The Japanese turned off neon signs, dimmed lights and turned off thermostats on Tuesday after the government issued an urgent appeal to save energy to avoid blackouts after an earthquake last week caused a severe power outage. .
Up to three million homes faced the threat of blackouts on Tuesday night as utility Tokyo Electric Power Co (Tepco) warned of tight supply and rising demand as snow fell in Tokyo and the temperature dropped to 2C.
But by the end of the night, the country seemed likely to avoid blackouts, the Ministry of Economy, Trade and Industry (METI) said.
Still, authorities were maintaining a power supply alert for Wednesday, public broadcaster NHK said, meaning the world’s third-largest economy could still face blackouts.
A similar warning for the northeast region has been lifted, NHK said.
A magnitude 7.3 earthquake last week off the northeast coast — the same region devastated by a 2011 earthquake and tsunami — temporarily cut power to about two million homes, including hundreds of thousands in Tokyo.
“At this rate, we are approaching a state where we will have to carry out power cuts similar to those that occurred after the earthquake,” Commerce Minister Koichi Hagiuda said on Tuesday.
The earthquake hit six thermal plants, knocking them out of operation in areas served by Tepco and Tohoku Electric Power Co. 9506.Tand the damage can leave some of them dormant for weeks or even months, Hagiuda said.
Chief Cabinet Secretary Hirokazu Matsuno previously urged residents of eastern Japan affected by the energy crisis to do their part, including lowering thermostats to around 20°C and turning off unnecessary lights.
Several users responded to the call. National broadcaster NHK dimmed the studio’s lights while electronics retailer Bic Camera 3048.T turned off about half of the televisions in dozens of its stores.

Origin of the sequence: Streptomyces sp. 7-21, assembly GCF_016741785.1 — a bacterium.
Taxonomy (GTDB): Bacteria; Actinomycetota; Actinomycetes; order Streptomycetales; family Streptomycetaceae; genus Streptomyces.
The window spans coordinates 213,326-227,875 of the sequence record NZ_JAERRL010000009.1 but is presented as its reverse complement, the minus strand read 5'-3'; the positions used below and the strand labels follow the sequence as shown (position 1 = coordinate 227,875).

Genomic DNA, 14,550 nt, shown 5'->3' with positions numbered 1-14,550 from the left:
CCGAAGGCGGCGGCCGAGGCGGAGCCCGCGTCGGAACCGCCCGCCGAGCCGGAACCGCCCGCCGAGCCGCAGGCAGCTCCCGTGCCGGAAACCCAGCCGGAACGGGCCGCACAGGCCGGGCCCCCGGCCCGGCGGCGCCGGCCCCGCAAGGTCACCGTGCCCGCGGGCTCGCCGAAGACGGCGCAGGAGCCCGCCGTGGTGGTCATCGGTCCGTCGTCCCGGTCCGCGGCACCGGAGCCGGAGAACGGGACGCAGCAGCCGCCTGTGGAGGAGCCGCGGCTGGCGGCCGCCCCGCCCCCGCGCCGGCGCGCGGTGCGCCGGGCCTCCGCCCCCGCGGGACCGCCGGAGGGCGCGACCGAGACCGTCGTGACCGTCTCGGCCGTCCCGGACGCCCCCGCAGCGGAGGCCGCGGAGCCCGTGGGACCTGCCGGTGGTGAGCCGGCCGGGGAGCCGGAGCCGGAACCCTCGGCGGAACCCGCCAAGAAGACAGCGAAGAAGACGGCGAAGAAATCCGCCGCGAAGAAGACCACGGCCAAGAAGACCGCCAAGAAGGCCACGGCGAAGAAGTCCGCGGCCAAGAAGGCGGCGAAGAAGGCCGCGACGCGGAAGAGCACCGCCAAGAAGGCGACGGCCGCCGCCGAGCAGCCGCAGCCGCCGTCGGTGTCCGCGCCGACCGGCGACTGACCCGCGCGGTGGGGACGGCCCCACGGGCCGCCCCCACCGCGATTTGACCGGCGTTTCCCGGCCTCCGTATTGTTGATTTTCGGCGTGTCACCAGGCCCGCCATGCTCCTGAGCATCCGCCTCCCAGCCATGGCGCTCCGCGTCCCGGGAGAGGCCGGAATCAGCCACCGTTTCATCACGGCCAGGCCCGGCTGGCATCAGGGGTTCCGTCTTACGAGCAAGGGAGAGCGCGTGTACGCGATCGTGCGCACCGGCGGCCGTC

The 634-meter Tokyo Skytree tower turned off its lights for the entire day for the first time and operators at Tokyo Tower in the city center only lit the lower half.
Restart nuclear power
Retail giant Seven & I Holdings 3382.T said 8,500 7-Eleven stores had set their thermostats to 20°C — one degree cooler than normal — while their Ito-Yokado supermarkets were dimming their lights by 10%.
Nissan Motor 7201.T said he had been using an internal power generator for 13 hours at his factory north of the capital.
Many individual consumers also played their part.
“I use the heater a lot, so I will try to do my part to save energy,” said university student Shuntaro Ishinabe, 22.
Government spokesman Matsuno said the energy-saving call is unlikely to extend beyond Tuesday, given the expected rise in temperatures and the addition of more solar power generation as the weather improves.
Japan faces a difficult energy market since the 2011 earthquake and tsunami brought Tepco’s Fukushima Daiichi plant to a halt, causing the worst nuclear disaster since Chernobyl and leading to the suspension of operations at most of Japan’s nuclear reactors.
With energy prices rising on tight global supplies and the Ukraine crisis, Japan’s biggest business lobby, Keidanren, has been calling for a quick restart of nuclear plants.
“A sudden power outage causes a lot of problems, and I think the general public really felt the importance of energy security due to recent events,” said Keidanren President Masakazu Tokura.
“Given the greater trend towards becoming carbon neutral and reducing greenhouse gases, I believe there will be more difficulties unless we restart nuclear plants quickly.”
With information from Ritsuko Shimizu, Sakura Murakami, Irene Wang, Satoshi Sugiyama, David Dolan, Sam Nussey of Reuters
Source: CNN Brasil